- Institutional Review Board: Each clinical trial in the United States must be approved and monitored by an Institutional Review Board (IRB) to ensure that the risks are minimal and are worth any potential benefits. An IRB is an independent committee that consists of physicians, statisticians, and members of the community who ensure that clinical trials are ethical and that the rights of participants are protected. Federal regulation requires all institutions in the United States that conduct or support biomedical research involving people to have an IRB initially approve and periodically review the research.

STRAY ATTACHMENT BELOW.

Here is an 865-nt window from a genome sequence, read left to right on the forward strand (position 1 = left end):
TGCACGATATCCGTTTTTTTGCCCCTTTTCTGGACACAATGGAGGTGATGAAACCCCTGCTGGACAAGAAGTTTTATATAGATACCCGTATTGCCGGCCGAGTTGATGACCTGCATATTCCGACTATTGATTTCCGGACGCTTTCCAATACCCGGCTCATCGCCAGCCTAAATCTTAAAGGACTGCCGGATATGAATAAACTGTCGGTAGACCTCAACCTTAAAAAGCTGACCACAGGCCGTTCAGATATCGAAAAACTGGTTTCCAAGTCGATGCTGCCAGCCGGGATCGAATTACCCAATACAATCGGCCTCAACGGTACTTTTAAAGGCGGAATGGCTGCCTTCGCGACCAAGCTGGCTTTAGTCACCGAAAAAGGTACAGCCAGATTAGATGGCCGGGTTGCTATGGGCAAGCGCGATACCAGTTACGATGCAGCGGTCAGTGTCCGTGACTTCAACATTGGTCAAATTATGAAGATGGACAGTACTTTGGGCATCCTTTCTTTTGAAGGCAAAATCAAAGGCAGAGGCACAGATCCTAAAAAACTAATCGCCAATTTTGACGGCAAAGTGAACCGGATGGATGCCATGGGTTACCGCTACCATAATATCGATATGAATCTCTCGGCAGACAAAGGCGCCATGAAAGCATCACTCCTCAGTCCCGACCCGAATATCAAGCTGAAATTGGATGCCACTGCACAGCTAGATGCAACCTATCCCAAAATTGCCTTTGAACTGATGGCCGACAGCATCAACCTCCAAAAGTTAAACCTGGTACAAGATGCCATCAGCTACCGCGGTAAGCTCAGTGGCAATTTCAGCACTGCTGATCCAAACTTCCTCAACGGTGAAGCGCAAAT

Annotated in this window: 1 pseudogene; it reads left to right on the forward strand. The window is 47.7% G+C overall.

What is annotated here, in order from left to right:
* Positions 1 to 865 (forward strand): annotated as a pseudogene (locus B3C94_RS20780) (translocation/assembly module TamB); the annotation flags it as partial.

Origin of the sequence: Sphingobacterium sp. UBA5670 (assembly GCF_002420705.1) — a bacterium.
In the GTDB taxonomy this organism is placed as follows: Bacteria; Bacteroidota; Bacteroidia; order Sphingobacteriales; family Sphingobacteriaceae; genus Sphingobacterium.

- Informed consent is the process of providing potential participants with the key facts about a clinical trial before they decide whether to participate. To help someone decide whether or not to participate, members of the research team explain the details of the study. If a participant’s native language is not English, translation or interpretive assistance can be provided. The research team provides an informed consent document that includes details about the study, such as its purpose, length of time, required procedures, and who to contact for further information. The informed consent document also explains risks and potential benefits. The participant then decides whether to sign the document. Informed consent is not a contract. Volunteers are free to withdraw from the study completely or to refuse particular treatments or tests at any time. Sometimes, however, this will make them ineligible to continue the study.